PRIVATE POKEYS CASH IN ON MISERY
by Jesse Oppenheimer
With the injection of the profit motive into the business of incarceration, doing hard time in the cooler has become a windfall for prison owners and a nightmare for everyone else.
About 40-miles southeast of Albuquerque, amid vast expanses of barren pinto-bean fields, there lies Estancia, a small, impoverished hamlet. A historical marker on the outskirts of town indicates arrival in “the true heart of New Mexico” and “site of New Mexico’s last hanging in 1922.” Today, an air of strangulation still looms over Estancia, which shows just a few sputters of economic life–a gas station, a barbecue joint, the Blue Ribbon Bar. A few miles east of town, however, a massive cash cow grazes contentedly, one that milks megabucks from human misery–the Torrance County Detention Facility.
Owned and operated by the Corrections Corporation of America (CCA). Torrance County is no traditional jailhouse–it’s a stripped-down “prison-for-profit.” Recently expanded to 910 beds, the private pokey holds murderers caught and condemned in every corner of the country and then shipped here to the Land of Enhancement. It doesn’t matter who’s wearing the prison blues–they’re all greenbacks to CCA.
Inside, white cinder-block walls are decorated with baby-blue Southwestern patterns and murals of mesa landscapes, Aztec calendar wheels and Indians on horseback. Jumpsuited prisoners work in groups mopping the floors; the men are blank-faced and eerily silent. Two gymnasiums, a basketball court, and a tidy library with turquoise carpeting and maroon plastic chairs are empty–nearly all inmates are cooped up in their “pods.” For the general prison population, a pod consists of stacks of two-man cells and a cramped dayroom. For the men who inhabit the segregated units, the whole world is reduced to a tiny box where cons are locked down 23 hours a day. In these sardine-packed cells, somber faces press up against small port-holes, their eyes cold and desperate.
The office of the prison’s warden, Don Dorsey, is a world apart from the nearby “seg” units–happy photos, wacky baseball caps and coffee mugs fill the bright space. The boyish-faced warden leans back in his chair and lights up a smoke. Behind his desk is an elevated window with a commanding view of the crystal-blue New Mexico sky framed by glinting ropes of platinum razor wire.
“I don’t like the term prison-for-profit, ” Dorsey says. “But when you’re in business, it’s to make a profit. But that’s not the guiding principle; the guiding principle is quality service at a lower cost. We ain’t no fly-by-night outfit. We’re the largest and best private corrections corporation in the United States.”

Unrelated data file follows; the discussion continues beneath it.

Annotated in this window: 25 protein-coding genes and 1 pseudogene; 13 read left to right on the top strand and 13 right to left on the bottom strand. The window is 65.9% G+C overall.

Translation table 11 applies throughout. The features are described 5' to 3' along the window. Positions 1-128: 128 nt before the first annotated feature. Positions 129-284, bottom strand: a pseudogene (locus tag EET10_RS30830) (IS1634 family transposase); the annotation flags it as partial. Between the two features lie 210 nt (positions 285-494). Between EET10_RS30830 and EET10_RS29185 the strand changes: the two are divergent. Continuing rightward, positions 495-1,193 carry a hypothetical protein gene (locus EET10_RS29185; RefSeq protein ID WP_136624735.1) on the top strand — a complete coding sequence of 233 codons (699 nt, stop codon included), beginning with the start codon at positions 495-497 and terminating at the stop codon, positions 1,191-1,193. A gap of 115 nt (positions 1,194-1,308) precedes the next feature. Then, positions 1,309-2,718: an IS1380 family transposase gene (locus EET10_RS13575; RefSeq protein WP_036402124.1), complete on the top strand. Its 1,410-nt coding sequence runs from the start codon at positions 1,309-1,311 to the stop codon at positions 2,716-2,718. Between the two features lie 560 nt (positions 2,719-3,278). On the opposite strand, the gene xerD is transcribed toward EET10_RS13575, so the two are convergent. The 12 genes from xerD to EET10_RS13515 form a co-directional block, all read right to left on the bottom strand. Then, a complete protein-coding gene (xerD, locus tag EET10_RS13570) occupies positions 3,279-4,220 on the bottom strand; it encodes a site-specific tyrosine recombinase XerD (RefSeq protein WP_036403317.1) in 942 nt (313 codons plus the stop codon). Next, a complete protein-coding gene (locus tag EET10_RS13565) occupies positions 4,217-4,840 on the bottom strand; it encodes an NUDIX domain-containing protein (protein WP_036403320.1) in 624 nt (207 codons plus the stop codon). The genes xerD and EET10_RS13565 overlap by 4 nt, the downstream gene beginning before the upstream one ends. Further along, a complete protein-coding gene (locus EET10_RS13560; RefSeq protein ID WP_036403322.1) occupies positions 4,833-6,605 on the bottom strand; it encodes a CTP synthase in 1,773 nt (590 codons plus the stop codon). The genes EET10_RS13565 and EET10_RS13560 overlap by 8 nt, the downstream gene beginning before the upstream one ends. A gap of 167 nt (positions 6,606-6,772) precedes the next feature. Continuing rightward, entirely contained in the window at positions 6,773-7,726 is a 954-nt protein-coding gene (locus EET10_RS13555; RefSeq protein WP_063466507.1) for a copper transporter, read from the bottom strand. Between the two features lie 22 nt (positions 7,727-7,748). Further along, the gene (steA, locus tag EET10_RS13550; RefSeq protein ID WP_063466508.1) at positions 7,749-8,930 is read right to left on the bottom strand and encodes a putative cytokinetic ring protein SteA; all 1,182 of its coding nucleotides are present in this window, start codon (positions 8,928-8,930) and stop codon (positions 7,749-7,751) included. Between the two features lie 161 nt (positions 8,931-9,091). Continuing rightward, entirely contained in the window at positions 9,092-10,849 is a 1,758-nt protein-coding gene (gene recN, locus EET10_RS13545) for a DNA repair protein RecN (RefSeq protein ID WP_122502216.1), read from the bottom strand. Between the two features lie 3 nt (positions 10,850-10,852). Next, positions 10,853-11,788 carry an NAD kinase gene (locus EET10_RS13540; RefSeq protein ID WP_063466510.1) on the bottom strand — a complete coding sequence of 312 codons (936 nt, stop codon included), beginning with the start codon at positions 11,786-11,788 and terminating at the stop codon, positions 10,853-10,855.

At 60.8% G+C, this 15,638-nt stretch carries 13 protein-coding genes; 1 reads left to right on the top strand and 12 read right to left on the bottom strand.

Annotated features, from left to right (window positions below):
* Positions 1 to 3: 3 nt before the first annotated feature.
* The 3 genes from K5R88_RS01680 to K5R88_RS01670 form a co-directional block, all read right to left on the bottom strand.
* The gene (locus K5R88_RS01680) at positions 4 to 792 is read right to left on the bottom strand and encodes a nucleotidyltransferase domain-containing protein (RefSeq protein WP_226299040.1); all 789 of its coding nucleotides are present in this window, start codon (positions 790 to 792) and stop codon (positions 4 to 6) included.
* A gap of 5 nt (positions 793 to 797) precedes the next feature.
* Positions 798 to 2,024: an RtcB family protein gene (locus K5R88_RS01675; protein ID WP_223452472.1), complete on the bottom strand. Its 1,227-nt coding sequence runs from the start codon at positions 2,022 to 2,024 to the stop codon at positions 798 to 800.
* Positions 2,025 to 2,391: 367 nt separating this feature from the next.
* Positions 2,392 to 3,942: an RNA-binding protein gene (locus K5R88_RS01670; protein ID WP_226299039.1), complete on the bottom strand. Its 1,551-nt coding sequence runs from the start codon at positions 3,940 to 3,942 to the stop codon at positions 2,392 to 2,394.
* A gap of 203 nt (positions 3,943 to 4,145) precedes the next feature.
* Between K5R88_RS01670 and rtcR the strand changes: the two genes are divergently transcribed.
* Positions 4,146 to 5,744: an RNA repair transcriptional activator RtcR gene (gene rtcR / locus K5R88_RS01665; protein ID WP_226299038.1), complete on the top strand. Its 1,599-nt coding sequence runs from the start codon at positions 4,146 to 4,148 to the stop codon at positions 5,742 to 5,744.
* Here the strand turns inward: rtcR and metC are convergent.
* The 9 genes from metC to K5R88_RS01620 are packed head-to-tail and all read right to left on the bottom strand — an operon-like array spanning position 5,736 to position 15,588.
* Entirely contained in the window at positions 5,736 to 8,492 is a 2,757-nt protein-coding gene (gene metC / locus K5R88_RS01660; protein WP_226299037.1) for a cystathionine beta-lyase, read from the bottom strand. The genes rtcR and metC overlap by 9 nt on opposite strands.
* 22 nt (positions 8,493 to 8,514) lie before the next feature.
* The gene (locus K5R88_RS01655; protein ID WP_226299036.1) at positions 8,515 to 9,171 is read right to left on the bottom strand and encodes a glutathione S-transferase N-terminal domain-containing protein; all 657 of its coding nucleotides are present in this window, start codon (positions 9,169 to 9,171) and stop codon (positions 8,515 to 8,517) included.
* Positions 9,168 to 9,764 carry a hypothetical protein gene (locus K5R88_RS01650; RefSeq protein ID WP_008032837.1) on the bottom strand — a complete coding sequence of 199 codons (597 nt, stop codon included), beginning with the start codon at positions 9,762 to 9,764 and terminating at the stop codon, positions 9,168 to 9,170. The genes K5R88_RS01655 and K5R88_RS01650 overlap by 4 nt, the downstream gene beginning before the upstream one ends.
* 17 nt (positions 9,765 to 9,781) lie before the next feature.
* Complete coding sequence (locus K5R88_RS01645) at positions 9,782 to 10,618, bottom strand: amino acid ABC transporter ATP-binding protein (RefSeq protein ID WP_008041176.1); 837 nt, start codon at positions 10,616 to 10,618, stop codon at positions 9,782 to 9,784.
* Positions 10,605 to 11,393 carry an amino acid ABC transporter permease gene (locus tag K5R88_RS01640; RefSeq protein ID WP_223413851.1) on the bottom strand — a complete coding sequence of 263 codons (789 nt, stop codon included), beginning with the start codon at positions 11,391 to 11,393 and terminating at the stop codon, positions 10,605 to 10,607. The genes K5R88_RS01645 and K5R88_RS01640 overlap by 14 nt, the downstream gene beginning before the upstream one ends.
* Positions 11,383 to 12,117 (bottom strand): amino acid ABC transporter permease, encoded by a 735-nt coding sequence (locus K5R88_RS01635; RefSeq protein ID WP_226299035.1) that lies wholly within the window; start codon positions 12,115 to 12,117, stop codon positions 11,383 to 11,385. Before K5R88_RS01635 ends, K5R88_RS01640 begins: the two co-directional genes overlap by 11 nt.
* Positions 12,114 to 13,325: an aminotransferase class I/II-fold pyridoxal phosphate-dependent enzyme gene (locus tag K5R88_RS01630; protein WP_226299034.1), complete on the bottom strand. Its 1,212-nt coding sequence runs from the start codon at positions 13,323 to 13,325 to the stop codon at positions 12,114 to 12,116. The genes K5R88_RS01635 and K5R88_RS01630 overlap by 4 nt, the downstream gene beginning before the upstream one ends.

CCA opened in America’s first modern private prison in 1984. Thanks to the country’s surging prisoner population and a backlash against government waste that took root in the Reagan era, the business of incarceration has exploded since then into a billion-dollar-a-year industry. Revenue for Wackenhut Corrections, CCA’s main competitor, has risen 40% in the past year alone. About a dozen private companies have locked up lucrative government contracts to lock down prisoners from coast to coast. These for-profit penal colonies now operate 163 prisons with 123,000 beds in 30 states, as well as Washington, D.C., and Puerto Rico. For investors and the beneficiaries of big-ticket contracts, private corrections is a free-market dream come true; for anyone failing short of the ruthless bottom line, it’s been a heinous nightmare.
Alberto Estrada took little comfort in being recognized as the Torrance County Detention Facility’s employee of the month after being nearly killed by inmates in the night of August 17, 1999. Estrada was alone in the gym guarding 30 inmates and monitoring II 7 convicts in an adjacent yard when a riot broke out and prisoners attacked him with baseball bats.
“I got six cracks on my head, both hands broken. I was almost dead,” says Estrada, who is still recovering at home on workman’s comp–65% of an $8.50 hourly wage. “I was in a coma for five days. I can’t smell, and I can’t taste.”
Estrada’s ordeal could have been avoided if CCA had bothered to fix a broken gate connecting the gym to the yard.
“That said it was too expensive to fix,” Estrada adds. “After this shit happened, they fixed the damn thing the next day. They don’t care about you. They don’t give a shit. They just want to make money.”
In spite of the atrocious mishaps that have taken place under his watch, Warden Dorsey glows with pride when he talks about working conditions at CCA.